Somehow, I never quite sat down to write about my trip to the red wine capital region of the world – Bordeaux in France. Now, when I wish to compare my experience there with the one with the Indian wine capital, I quite regret my earlier laziness. After all, it is tough to rely on memory from almost one and a half year ago, of a foreign land with so many other distractions.
A week back, some of my friends planned to take a trip to the Nashik vineyards to enjoy the grape-picking and crushing season. For some reason their plan did not materialize, but it got me interested in the idea. I had travelled to Bordeaux during non-season and had got to see nothing of the grapes – except for some random berries adorning a few shrubs.
So this time, I thought I would do some grape picking myself and see people crush grapes with foot by jumping up and down on a pool of grapes (it turned out, of course, to be a very pristine romantic image found only in the movies). I hunted for some famous Indian winehouses on the web, struk up Sula at the first instance (http://www.sulawines.com/) and the imagery immediately caught my imagination. With a tastefully crafted wine bar, overlooking a spread of vineyards, it seemed like the perfect place for a quiet vacation. We immediately made the appointments and were soon ready to go.
We finally set out for Nashik on a hot Saturday afternoon. This was our first journey in our new car, and the driver was awfully proud 🙂
The scorching sun endeavored hard to dampen our spirits, but we strode on (well, the sun glare did manage to etch an ugly frown on my face through most of the journey). The first hour of it was terrible – as we tried to connect to the highway through a typical bombay traffic, trying to decipher directions from a road map. (Now don’t your ever try that in India, it is just not possible to get where you want to!) Soon, we shut the map and relied on the alternate – local oral directions, which are only a step less confusing than the maps.
Nashik lies on the Agra highway – NH3 and if your experience with the highways is limited to the kinds of NH8/NH1 in the north, you will get a rude shock when you hit this one. Discount the lack of a wider road with more than 2-lanes, discount even the lack of fancy mid-ways and eating joints on the road – but you do expect a road which doesn’t jump every once in a while and allows a smooth buzzless drive. It turns out, that is a high expectation.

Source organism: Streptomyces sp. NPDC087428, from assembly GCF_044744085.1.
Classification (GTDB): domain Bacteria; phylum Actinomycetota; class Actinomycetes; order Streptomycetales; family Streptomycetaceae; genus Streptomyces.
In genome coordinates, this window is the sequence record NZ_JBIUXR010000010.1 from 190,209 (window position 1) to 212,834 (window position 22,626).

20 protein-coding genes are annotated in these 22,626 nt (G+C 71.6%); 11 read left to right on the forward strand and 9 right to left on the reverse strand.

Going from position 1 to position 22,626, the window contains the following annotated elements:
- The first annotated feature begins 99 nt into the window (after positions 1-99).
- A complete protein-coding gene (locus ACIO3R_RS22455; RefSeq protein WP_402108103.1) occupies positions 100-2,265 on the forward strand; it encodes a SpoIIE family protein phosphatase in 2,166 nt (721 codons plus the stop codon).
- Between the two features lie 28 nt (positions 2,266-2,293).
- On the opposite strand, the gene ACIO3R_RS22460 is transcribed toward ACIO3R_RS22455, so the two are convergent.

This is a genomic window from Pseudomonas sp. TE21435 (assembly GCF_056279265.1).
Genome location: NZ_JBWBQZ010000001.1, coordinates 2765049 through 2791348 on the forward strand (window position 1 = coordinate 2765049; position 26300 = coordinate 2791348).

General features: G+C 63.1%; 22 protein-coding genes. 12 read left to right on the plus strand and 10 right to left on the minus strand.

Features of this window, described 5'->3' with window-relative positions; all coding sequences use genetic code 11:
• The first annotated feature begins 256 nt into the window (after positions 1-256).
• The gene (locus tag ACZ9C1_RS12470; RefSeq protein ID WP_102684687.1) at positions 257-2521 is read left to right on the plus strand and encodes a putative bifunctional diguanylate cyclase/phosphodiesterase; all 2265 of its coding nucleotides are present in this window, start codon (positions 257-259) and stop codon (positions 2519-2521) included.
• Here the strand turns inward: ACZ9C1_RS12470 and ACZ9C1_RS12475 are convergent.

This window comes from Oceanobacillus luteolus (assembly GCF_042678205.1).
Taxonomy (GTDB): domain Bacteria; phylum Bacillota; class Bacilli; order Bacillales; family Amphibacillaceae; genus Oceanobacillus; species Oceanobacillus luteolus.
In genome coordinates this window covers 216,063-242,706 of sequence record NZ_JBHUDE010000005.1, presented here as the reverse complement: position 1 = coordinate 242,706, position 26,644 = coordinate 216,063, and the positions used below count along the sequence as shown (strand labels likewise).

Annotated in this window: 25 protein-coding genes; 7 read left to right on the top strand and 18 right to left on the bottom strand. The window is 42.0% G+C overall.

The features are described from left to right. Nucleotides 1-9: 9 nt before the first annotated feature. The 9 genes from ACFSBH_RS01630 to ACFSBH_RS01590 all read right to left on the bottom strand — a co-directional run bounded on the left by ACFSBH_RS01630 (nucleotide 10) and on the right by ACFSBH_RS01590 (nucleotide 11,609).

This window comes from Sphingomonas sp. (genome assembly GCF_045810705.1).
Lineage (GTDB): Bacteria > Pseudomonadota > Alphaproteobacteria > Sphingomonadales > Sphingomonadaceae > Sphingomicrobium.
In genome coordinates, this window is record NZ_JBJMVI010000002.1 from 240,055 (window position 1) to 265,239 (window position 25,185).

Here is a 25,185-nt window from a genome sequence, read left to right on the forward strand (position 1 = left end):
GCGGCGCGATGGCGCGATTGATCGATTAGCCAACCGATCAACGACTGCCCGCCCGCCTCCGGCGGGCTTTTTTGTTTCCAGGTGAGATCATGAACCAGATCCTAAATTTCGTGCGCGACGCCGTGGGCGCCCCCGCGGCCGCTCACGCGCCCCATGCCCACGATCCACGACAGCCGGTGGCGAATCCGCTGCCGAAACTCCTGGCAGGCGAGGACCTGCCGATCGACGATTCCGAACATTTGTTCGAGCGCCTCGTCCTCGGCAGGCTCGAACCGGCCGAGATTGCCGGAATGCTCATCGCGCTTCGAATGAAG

Well anyways, despite all misgivings, the road does turn very scenic after reaching the ghats (which start around 1 hour’s drive from Mumbai). As you get on the ghats, the road gets surrounded by an arid land of reddish brown hues. The landscape is lined with oddly shaped hills, and is often criss-crossed by a rail track. Without getting into the mesh of words, I will stop at saying – it was beautiful!
As we got close to Nashik, we went through another round of meandering to reach Sula. The directions proved useless again as the darkness obstructed the identification of any landmarks. EVen the glorious lustre of the full moon night didn’t help us through that darkness. At one point, we began to get weary.
But once we reached the vineyards, the sight was enough to take away all weariness. Nashik weather is quite pretty in the evenings, with temperatures close to 15-20 deg and a very pleasant breeze. The vineyards spread over a 40 acre land and were surrounded by other local vineyards – the open land lent further coolness to the air.
A knowledgeable guy gave us a small tour of the establishment – of course it was too late and dark to go through the vineyards themselves. For once, we learned well about the wine making process, the differences between red, white, rouge wines and Champagnes. And learned that not all wine is aged!
The tour ended in an even more enlightening wine tasting session. Not only did the guy tell us the right way to taste wine, he even enabled us to understand the meaning of terms such as dryness of wine, mellowness of wine, etc. We could actually distinguish between the different wines that we were having.
Apart from all the wine, Sula’s wine tasing room was delightful. It has been done in Californian style, and looks over the vineyard. Aside from the bar stools, the seating area is an open balcony. It is hard to describe the heady mixture of a cool breeze, a full moon and a lovely wine. We all ordered a pint each of our favorites from the tasting, and spent a lovely 2 hours on the terrace.
In the morning (if 11 am is still morning!), we got up and set out to the vineyards again, this time to see the shrubs and berries in day light. However, we ended up again at the tasting room, and our eyes saw what we had missed last night – a pretty lake beyond the vineyard, and a hilly terrain lining the view. With another lively session at the terrace, we set back for the return journey – of course with a couple of wine bottles tucked away for future consumption 🙂